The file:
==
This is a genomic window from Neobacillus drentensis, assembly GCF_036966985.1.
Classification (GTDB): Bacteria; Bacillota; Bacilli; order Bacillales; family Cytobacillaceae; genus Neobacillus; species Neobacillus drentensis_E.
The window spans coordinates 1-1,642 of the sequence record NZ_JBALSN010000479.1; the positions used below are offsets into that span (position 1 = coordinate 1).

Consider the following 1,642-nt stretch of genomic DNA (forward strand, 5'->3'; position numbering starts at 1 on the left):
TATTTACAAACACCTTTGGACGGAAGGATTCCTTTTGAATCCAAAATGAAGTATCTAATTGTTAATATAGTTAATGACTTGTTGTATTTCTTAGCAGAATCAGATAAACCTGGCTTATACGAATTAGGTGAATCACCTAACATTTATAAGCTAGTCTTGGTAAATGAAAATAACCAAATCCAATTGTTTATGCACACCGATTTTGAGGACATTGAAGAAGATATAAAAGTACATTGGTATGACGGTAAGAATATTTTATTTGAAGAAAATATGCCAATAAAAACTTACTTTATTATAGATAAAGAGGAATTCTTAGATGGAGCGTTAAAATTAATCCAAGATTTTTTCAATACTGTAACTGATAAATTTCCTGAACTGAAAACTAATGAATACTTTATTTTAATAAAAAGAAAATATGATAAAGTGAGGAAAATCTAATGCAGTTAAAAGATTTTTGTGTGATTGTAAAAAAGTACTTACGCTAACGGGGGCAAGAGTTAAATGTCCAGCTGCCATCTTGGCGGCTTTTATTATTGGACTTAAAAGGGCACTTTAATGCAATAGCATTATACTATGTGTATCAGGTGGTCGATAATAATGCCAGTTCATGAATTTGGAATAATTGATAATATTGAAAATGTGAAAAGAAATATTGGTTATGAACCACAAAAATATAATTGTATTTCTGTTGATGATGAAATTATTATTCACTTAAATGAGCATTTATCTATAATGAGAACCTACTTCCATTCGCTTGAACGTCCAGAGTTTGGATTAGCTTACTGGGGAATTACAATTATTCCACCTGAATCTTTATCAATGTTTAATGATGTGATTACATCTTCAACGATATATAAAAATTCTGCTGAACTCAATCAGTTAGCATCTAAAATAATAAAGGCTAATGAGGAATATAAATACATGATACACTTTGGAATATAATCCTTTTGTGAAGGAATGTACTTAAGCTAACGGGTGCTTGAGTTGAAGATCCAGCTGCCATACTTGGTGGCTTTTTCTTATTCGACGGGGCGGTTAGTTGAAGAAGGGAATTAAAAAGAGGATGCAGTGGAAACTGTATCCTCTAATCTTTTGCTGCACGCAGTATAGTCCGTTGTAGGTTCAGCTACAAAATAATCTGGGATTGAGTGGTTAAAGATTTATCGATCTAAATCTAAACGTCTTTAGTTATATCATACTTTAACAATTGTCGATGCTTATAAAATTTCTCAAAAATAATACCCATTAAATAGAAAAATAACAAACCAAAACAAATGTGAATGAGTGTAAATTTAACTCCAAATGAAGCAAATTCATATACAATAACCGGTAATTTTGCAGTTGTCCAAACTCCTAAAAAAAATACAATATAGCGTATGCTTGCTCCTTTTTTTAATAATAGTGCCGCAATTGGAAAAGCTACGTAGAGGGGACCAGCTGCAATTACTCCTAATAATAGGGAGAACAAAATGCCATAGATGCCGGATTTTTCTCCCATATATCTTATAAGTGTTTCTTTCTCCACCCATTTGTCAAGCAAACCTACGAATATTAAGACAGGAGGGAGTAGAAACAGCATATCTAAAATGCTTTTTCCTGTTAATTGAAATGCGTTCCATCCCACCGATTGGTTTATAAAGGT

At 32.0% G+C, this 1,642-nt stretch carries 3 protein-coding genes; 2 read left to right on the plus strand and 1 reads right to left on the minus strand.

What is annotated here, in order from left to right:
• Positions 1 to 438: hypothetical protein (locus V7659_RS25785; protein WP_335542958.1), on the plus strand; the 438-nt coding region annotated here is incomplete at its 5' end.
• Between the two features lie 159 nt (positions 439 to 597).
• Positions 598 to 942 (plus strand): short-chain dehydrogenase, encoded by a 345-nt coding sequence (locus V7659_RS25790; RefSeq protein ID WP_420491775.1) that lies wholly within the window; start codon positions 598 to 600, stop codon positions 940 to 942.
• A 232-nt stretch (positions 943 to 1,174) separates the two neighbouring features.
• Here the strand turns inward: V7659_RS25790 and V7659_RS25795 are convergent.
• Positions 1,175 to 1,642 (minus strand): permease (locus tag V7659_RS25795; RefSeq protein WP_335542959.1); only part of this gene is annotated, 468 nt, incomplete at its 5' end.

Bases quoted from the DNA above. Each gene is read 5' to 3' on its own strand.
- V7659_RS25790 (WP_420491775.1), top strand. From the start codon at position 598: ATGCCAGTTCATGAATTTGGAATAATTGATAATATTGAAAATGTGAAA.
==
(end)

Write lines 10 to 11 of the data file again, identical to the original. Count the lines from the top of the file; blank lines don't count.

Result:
• Positions 598 to 942 (plus strand): short-chain dehydrogenase, encoded by a 345-nt coding sequence (locus V7659_RS25790; RefSeq protein ID WP_420491775.1) that lies wholly within the window; start codon positions 598 to 600, stop codon positions 940 to 942.
• A 232-nt stretch (positions 943 to 1,174) separates the two neighbouring features.